AutoHotkey Scripting – Loops

AHK loopLet’s discuss the loop and how to use it in AHK

In this post I try to present looping,

one of AutoHotkey’s basic concepts in a non-programmers way

So I’ll discuss two of the loops available in AutoHotkey.

Once you are clear about these two loop commands,

you can find more in the AutoHotkey documentation /other resources

So remember to check out other loops like:

for-loop and file-reading loop that are also available in AHK to learn how they work.

But now let’s consider a situation where you want to show Hello, World! in a dialog on screen.

More than once, let’s  just say five times.

Here is a simple AHK script to do that −

 

When the above program is executed, it produces a msgbox 5 times with this content −

Hello, World!

Hello, World!

Hello, World!

Hello, World!

Hello, World!

 

That was simple but:

Let’s considerer another situation

Now you want to write Hello, World! one thousand times.

We can certainly write MsgBox commands a thousand times

However there are many reasons why this would not be optimal.

All programming languages provide a concept called loop,

which helps in executing one or more commands a desired number of times.

All high-level programming languages even provide various forms of loops,

which can be used to execute one or more statements repeatedly.

 

Let’s write the above AHK script with the help of a loop and later, we will discuss how other loops work

 

When the above program is executed, it produces the same result as seen before −

Hello, World!

Hello, World!

Hello, World!

Hello, World!

Hello, World!

 

The above script makes use of a simple loop, which is being used to execute a set of programming statements enclosed within {…}.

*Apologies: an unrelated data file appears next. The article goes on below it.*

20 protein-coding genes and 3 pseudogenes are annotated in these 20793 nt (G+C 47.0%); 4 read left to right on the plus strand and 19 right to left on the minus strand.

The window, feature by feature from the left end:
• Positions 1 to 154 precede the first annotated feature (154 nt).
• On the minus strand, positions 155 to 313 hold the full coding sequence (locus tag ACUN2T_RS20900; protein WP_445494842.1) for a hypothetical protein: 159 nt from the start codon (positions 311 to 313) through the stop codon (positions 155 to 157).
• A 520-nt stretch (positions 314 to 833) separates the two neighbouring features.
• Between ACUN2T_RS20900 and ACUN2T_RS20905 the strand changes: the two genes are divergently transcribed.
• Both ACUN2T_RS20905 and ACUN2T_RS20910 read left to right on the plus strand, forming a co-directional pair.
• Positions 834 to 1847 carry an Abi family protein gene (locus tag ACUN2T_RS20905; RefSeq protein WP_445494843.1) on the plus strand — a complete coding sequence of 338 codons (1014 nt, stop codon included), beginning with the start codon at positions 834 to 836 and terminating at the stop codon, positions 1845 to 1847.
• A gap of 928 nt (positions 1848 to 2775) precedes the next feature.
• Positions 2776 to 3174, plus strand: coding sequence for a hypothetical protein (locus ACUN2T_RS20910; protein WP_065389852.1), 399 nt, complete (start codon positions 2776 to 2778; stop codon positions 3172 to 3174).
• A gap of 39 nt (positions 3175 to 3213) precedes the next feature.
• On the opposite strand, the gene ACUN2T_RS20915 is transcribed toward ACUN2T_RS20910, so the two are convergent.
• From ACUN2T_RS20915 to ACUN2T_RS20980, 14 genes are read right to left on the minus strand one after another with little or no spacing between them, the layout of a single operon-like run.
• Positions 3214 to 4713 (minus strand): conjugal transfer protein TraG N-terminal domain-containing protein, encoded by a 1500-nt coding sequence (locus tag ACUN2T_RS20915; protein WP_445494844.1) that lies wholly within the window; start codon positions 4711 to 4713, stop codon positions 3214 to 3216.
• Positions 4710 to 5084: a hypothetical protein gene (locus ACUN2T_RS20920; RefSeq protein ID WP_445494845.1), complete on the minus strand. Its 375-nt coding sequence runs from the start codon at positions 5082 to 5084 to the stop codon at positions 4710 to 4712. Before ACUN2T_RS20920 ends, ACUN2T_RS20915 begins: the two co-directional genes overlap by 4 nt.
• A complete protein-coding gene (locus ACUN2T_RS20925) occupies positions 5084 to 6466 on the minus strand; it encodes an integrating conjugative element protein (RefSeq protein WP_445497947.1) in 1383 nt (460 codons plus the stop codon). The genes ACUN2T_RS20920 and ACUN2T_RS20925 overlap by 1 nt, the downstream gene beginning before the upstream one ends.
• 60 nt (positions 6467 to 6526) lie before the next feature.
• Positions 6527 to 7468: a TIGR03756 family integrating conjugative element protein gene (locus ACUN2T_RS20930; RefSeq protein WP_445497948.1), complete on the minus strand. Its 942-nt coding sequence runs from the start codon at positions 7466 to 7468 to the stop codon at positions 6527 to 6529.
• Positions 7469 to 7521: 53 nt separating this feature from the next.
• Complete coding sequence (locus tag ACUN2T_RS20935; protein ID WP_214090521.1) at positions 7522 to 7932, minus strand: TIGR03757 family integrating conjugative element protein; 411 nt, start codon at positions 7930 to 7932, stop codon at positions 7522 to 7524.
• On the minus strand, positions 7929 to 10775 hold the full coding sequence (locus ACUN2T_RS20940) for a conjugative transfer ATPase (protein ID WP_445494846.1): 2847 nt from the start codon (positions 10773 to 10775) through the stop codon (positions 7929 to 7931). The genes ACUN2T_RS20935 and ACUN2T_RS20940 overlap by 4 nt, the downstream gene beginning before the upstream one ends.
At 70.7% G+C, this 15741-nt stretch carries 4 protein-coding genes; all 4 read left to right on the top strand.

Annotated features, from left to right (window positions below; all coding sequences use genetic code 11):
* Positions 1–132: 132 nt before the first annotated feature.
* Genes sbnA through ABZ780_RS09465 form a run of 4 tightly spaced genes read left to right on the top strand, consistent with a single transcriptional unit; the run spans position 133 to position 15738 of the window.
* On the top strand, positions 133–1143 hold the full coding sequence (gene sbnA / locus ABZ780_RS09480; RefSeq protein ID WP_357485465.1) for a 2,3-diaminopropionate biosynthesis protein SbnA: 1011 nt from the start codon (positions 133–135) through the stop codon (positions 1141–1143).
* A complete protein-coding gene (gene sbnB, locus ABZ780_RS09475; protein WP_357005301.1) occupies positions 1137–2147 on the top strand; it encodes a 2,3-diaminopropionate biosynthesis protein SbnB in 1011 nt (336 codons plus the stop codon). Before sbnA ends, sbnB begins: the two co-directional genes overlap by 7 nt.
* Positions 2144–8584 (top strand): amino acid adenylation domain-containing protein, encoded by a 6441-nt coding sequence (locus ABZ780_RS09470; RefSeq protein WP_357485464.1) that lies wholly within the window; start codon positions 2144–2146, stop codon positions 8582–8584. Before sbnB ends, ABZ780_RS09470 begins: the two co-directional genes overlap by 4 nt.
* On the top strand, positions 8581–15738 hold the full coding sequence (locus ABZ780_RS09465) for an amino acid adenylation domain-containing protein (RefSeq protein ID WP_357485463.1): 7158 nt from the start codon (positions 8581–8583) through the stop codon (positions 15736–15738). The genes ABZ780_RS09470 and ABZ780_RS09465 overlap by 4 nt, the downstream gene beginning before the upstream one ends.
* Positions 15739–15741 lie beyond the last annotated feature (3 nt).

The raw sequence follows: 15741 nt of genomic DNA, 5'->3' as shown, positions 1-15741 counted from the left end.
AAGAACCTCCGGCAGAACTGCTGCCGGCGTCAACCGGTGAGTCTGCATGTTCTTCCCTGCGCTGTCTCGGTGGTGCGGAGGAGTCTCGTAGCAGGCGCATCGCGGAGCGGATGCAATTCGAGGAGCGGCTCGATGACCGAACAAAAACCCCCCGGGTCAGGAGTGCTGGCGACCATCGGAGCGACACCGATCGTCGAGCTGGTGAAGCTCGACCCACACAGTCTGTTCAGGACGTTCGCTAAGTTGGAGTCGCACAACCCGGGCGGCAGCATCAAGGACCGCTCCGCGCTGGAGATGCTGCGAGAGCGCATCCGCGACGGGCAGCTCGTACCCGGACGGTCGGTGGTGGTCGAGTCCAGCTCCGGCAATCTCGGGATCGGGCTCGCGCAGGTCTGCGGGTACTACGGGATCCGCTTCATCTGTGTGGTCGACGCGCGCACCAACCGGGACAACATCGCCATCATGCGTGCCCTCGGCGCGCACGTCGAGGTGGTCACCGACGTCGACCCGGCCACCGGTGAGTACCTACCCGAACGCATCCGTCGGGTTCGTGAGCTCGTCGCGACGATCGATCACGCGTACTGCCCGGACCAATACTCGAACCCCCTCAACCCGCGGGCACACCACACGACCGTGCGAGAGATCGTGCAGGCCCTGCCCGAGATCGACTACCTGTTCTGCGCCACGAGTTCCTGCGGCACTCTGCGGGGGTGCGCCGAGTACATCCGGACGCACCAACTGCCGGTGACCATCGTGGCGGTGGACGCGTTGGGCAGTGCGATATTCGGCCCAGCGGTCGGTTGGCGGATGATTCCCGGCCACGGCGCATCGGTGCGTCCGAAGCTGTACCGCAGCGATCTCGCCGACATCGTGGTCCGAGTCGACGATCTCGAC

A loop statement allows us to execute a command or group of statements multiple times.

All loops in AutoHotkey also set the value of the build in variable “A_index” with the current loop number i.e. if a loop is currently running for the 3th time then A_index will hold the number 3 and on the fourth loop it will hold 4 etc…

 

The while Loop

 

The while loop available in AutoHotkey has the following syntax −

 

The above code can be represented in the form of a flow diagram as shown below −

while loop

 

The following are important points to be noted about a while loop −

  • A while loop starts with a keyword while followed by a condition enclosed in ( ).
  • Following the while command and condition, you will have the body of the loop enclosed in curly braces {…}.
  • A while loop body can have one or more lines of code to be executed repeatedly.
  • If the body of a while loop has just one line, then its optional to use curly braces {…}.
  • A while loop keeps executing its body until a given condition holds true. As soon as the condition becomes false, the while loop breaks and continues executing from the immediate next statement after the while loop body.
  • Let’s write the above AHK script with the help of a while loop and then we will discuss how this loop works
  • A condition is usually a relational statement, which is evaluated to either true or false. A value equal to zero is treated as false and any non-zero value works like true.
 

When the above program is executed, it produces the same result as seen before −

Hello, World!

Hello, World!

Hello, World!

Hello, World!

Hello, World!